Long ago I was puzzled at references to unicorns in the Bible, and after thinking about it for a while, decided that the descriptions that accompanied unicorns -- a massive, powerful creature that was shaped like a bull and associated with the tribe of Ephraim -- made more sense applied to the rhinocerous. I held this as a private theory for years, and occasionally saw vague references that confirmed my hunch.
I decided that the unicorn and the lion, symbols long associated with Great Britain, showing prominently on flags and other references to the Crown, were not only references to Scotland and England, but also were references to Ephraim and Judah (from whom the kings of England are descended to this day). I figured the transformation from the bull-shape to horse-shape happened sometime during the middle ages when people lost track of the shape and someone drew a horse-shaped unicorn and everyone copied that, leading to the legend of the unicorn as we know it today.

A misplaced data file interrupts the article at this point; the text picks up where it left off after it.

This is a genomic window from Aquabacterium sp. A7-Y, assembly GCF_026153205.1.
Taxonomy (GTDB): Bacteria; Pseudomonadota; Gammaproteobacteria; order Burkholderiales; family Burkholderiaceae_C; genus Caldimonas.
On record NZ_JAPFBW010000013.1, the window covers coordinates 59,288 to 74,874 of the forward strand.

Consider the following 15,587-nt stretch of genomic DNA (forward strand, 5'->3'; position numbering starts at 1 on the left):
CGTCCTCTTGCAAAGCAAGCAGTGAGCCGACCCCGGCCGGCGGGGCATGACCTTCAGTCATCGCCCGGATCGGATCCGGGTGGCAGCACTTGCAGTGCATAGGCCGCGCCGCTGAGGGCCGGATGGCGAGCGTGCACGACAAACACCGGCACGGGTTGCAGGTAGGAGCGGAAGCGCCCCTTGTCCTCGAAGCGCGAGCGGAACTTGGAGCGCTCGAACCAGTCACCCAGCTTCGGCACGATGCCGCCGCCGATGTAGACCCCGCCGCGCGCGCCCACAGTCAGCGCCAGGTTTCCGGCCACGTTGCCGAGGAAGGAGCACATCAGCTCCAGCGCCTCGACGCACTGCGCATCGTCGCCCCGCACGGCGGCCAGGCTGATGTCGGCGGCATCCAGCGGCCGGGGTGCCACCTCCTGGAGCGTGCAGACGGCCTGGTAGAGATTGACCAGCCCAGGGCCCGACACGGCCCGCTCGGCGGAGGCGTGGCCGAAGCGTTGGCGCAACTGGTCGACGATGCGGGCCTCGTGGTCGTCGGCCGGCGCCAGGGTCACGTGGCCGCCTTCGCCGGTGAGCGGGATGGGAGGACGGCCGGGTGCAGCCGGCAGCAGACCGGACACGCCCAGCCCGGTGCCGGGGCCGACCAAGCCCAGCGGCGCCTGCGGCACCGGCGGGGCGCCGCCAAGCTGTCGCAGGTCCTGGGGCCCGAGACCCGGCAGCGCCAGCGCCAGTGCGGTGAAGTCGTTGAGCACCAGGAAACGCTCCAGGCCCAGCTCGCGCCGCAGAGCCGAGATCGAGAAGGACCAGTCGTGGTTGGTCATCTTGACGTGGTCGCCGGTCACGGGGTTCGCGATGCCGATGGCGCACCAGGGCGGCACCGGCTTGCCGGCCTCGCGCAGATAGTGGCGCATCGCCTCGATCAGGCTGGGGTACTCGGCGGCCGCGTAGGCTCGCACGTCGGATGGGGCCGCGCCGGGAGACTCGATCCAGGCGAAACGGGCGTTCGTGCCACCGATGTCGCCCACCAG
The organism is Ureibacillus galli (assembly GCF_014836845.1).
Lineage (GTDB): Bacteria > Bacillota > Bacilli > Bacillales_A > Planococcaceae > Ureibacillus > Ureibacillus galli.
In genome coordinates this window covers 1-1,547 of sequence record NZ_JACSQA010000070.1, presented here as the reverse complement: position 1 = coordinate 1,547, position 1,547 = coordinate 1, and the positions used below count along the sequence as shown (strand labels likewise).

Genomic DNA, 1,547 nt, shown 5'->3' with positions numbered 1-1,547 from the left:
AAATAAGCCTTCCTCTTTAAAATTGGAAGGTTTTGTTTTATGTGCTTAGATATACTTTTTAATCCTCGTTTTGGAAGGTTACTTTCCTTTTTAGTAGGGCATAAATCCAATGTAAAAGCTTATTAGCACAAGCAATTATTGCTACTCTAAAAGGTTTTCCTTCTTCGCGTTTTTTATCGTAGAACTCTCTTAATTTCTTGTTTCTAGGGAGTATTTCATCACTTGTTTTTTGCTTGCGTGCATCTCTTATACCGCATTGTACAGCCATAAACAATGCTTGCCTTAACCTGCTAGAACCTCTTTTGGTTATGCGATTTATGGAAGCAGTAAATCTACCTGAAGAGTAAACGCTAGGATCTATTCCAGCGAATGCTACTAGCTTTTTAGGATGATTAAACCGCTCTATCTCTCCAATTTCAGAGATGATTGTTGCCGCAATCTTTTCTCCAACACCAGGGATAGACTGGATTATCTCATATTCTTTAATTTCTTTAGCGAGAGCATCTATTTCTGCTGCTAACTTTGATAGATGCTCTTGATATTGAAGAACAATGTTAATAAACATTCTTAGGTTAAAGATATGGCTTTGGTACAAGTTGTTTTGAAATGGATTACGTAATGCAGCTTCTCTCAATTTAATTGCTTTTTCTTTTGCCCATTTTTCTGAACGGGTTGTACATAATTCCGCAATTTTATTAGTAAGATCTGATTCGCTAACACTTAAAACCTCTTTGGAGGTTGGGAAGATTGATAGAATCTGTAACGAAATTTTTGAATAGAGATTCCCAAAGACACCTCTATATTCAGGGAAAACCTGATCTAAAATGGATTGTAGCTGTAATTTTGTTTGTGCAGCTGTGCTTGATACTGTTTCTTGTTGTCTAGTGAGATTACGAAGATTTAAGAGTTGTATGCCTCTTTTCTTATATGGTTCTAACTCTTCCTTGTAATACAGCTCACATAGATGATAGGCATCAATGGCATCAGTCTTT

Recently, I was thumbing through a 1611 King James Bible, and right there, in the margin, the footnote indicated that a reference to a unicorn was indeed a reference to a rhinocerous. So, culturally, we knew this 400 years ago, but seem to have lost track of it somewhere along the way.
I took a picture of the page, you can see it on the lower left: